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A Critical Analysis of the Office of the Speaker in India

Advocate, Supreme Court
India follows the parliamentary system of government in which both theExecutive and Legislative powers are combine to form a Government. The parliamentary form of democracy can rightly be described asa  “government of the people, by the people and for the people.”The speaker plays a vital role in advancing the cause of democracy by maintaining a balance between good government and maximum individual freedom. In India, adequate powers are vested with the office of the Speaker through the Constitution of the land, rules and procedure and conduct of business in Lok Sabha and the respective State Assembly and through practices and conventions in order to help and assure the smooth conduct of parliamentary proceedings while protecting the independence and neutrality of the office. The Speaker of the House is a Constitutional post as enshrined in Article 93 of our Constitution. It provides for the position of a Speaker and a Deputy Speaker to be chosen among the members already elected in the Lower House of the Parliament of India i.e. The Lok Sabha.Similarly, Article 178 provides for the post of a Speaker and Deputy Speaker for their respective State Legislatures i.e. The Vidhan Sabha. The office of the Speaker plays a focal and decisive role in our democracy. The Speaker represents the authority of the house and symbolizes the dignity and power of the house over which he is presiding. The Speaker is responsible for regulating the business of the house. Simplicitor, he is a guardian of the rights and privileges of the house, its committees and its members. The Speakers responsibility is to ensure that the decorum of the house is maintained at all times and that there is smooth conducting of business. Although, the Speaker is generally chosen from the ruling party, he is expected to be bipartisan in his approach and conduct of proceedings of the house, the Speaker should conduct himself in a manner beyond reproach. Pandit Jawaharlal Nehru perfectly articulated the role of the Speaker saying, “The Speaker represents the house. He/She represents the dignity of the house, the freedom of the house, and because the house represents the nation, in a particular way, the Speaker becomes symbol if the nations freedom and liberty. A free position and should be occupied always by persons of outstanding ability and impartiality.”
Many of the countries in today’s democratic setup provide for the position of a Speaker, the roles, duties and rights therein. In England, the Speaker of the House of Commons chairs debates in the Commons chamber. The holder of this office is an MP who has been elected to be Speaker by other Members of Parliament. During debates they keep order and call MPs to speak. The system of India and the UK is similar in nature. Securing the neutrality of the Speaker is a question that experts in India have been grappling with for 70-plus years. In Britain, the promise of office for many terms is used to ensure the Speaker’s impartiality. By convention, political parties usually do not field a candidate against the Speaker at the time of general elections. And the Speaker can continue in office, until deciding otherwise. By convention, the Speaker also gives up the membership of his/her political party. This helps in securing the impartiality of the Speaker to a certain level.
In the United States, the role of the Speaker is similar to that of India and the UK. However, an interesting fact is that the Speaker of the House of Representatives need not necessarily be an elected member of the House, however, that is yet to happen. Most of the Commonwealth nations have a Speaker who is the authority of the Lower House of the Parliament including Australia and Canada. Our immediate and formerly monarchical countries of Nepal and Bhutan have also adopted a parliamentary democracy system of governance with the provision for a Speaker of the House.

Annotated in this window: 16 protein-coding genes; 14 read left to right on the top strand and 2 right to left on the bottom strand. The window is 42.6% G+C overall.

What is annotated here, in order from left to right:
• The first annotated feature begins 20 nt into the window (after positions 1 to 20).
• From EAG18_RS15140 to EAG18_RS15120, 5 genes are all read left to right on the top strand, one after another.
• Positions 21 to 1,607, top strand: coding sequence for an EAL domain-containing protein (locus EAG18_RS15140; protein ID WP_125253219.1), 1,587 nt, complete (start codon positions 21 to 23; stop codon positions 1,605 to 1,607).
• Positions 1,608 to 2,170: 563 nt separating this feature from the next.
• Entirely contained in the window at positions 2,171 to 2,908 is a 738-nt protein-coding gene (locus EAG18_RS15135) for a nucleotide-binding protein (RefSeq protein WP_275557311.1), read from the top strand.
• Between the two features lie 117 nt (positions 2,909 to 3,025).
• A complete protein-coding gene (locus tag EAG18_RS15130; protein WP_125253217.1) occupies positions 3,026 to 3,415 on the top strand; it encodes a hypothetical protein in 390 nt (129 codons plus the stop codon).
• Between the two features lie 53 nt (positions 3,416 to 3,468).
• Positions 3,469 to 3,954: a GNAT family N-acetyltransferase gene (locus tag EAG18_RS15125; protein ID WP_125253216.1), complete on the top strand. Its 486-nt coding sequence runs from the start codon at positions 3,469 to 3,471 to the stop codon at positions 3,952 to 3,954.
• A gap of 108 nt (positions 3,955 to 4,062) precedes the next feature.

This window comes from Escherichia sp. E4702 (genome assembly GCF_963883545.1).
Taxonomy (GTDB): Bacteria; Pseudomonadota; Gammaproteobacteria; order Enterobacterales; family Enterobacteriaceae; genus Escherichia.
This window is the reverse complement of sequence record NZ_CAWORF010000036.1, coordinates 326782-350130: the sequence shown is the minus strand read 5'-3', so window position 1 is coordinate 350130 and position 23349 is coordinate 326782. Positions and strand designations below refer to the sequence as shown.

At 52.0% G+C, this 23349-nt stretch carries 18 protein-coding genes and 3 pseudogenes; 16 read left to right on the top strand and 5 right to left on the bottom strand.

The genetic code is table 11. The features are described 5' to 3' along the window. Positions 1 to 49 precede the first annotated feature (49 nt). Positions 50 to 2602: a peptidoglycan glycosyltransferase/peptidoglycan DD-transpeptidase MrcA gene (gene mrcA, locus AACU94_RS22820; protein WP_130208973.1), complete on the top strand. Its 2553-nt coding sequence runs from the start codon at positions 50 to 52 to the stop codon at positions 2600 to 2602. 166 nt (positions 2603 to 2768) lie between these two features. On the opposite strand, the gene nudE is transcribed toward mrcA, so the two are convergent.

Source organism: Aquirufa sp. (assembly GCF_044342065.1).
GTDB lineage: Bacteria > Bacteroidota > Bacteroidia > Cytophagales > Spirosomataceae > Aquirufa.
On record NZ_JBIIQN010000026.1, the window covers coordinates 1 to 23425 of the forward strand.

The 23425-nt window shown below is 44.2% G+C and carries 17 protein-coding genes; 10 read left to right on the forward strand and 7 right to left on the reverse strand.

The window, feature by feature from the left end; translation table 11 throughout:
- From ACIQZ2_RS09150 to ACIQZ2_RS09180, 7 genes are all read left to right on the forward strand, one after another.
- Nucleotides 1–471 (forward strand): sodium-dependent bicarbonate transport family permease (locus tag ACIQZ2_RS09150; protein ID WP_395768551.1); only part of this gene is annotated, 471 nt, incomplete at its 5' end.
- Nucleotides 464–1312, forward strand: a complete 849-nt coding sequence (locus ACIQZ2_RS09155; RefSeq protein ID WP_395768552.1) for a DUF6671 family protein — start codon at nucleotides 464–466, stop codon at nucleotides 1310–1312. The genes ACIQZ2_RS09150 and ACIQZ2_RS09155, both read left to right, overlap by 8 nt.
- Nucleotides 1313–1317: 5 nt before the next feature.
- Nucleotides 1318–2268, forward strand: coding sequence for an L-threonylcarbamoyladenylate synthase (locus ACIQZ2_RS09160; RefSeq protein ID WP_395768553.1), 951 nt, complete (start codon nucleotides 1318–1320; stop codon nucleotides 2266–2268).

In India, the first Speaker of the Lok Sabha was Shri. Ganesh VasudevMavalankar hailing from Ahmedabad. However, the first lady Speaker was only elected in 2009 when Smt. Meira Kumar from the UPA Government was elected for the post in the Lok Sabha. Although the general rule is that the Speaker is always elected from the ruling party. There have been three exceptions wherein the Speaker was elected from other parties namely GMC Balyogi, Manohar Joshi and Somnath Chatterjee. The Speaker of the Lok Sabha comes in at number 6 in the Indian order of precedence along with the Hon’ble Chief Justice of India. The Speakers of the respective State Legislatures are ranked in at number 14 in the Indian order of precedence along with the Hon’ble Chief Justice of the Hon’ble High Courts. Dr. Neelam Sanjiva Reddy is the only Speaker of the Lok Sabha who till date has resigned from office. He further holds the distinction of being the only Speaker who till date has assumed the office of the President of India.
    One of the notable incidents of a Speaker of the House where the interest of the nation at large was placed before the interest and command of the party was in the year 2008 when the then Speaker Shri. Somnath Chatterjee was expelled by his party the CPM for not following the instructions of the party. The CPM had withdrawn support to the Manmohan Singh-led UPA government on July 9 in protest against the nuclear deal. Somnath Chatterjee, was the speaker of the Lok Sabha after Congress-led UPA government came to power in 2004. However, the CPM wanted him to resign from the speakers post before the special session. Even party stalwart Jyoti Basu hinted that he should quit. However, Somnath Chatterjee decided to continue as Speaker against his party leaderships wishes. He was of the view that he was above party politics as the Lok Sabha speaker.The special session of the Lok Sabha took place with Somnath Chatterjee presiding over it. The CPM, after a meeting expelled Somnath Chatterjee just a day after the special session came to an end for seriously compromising the position of the party. A press release from the party said, The politburo of the CPM has unanimously decided to expel Somnath Chatterjee from the membership of the party with immediate effect. This action has been taken under Article XIX, clause 13 of the Party Constitution for seriously compromising the position of the party.